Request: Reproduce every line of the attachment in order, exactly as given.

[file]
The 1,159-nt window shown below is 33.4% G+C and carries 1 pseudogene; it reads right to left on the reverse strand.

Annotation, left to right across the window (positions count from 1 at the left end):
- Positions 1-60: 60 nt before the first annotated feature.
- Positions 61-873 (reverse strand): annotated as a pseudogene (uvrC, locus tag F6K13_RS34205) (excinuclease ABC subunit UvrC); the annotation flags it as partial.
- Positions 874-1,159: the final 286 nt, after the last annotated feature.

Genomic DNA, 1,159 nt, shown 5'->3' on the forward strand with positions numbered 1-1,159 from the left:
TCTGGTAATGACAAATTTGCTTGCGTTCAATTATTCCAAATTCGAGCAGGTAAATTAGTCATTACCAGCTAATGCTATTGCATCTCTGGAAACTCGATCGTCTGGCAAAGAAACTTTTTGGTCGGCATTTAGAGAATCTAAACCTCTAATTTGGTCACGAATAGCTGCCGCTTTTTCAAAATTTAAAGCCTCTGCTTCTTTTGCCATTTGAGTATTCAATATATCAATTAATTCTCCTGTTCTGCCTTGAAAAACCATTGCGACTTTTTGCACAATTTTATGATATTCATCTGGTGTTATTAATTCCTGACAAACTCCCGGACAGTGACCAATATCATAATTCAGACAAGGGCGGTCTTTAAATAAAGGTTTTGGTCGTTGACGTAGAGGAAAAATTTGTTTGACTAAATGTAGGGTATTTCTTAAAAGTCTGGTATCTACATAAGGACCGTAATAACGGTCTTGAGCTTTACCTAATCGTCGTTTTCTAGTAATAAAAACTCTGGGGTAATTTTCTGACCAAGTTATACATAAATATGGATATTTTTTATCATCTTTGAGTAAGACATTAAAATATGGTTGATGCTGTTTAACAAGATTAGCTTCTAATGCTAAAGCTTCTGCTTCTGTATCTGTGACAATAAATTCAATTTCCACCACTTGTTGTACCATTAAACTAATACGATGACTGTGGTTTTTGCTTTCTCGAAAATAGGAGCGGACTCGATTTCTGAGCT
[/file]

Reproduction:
The 1,159-nt window shown below is 33.4% G+C and carries 1 pseudogene; it reads right to left on the reverse strand.

Annotation, left to right across the window (positions count from 1 at the left end):
- Positions 1-60: 60 nt before the first annotated feature.
- Positions 61-873 (reverse strand): annotated as a pseudogene (uvrC, locus tag F6K13_RS34205) (excinuclease ABC subunit UvrC); the annotation flags it as partial.
- Positions 874-1,159: the final 286 nt, after the last annotated feature.

Genomic DNA, 1,159 nt, shown 5'->3' on the forward strand with positions numbered 1-1,159 from the left:
TCTGGTAATGACAAATTTGCTTGCGTTCAATTATTCCAAATTCGAGCAGGTAAATTAGTCATTACCAGCTAATGCTATTGCATCTCTGGAAACTCGATCGTCTGGCAAAGAAACTTTTTGGTCGGCATTTAGAGAATCTAAACCTCTAATTTGGTCACGAATAGCTGCCGCTTTTTCAAAATTTAAAGCCTCTGCTTCTTTTGCCATTTGAGTATTCAATATATCAATTAATTCTCCTGTTCTGCCTTGAAAAACCATTGCGACTTTTTGCACAATTTTATGATATTCATCTGGTGTTATTAATTCCTGACAAACTCCCGGACAGTGACCAATATCATAATTCAGACAAGGGCGGTCTTTAAATAAAGGTTTTGGTCGTTGACGTAGAGGAAAAATTTGTTTGACTAAATGTAGGGTATTTCTTAAAAGTCTGGTATCTACATAAGGACCGTAATAACGGTCTTGAGCTTTACCTAATCGTCGTTTTCTAGTAATAAAAACTCTGGGGTAATTTTCTGACCAAGTTATACATAAATATGGATATTTTTTATCATCTTTGAGTAAGACATTAAAATATGGTTGATGCTGTTTAACAAGATTAGCTTCTAATGCTAAAGCTTCTGCTTCTGTATCTGTGACAATAAATTCAATTTCCACCACTTGTTGTACCATTAAACTAATACGATGACTGTGGTTTTTGCTTTCTCGAAAATAGGAGCGGACTCGATTTCTGAGCT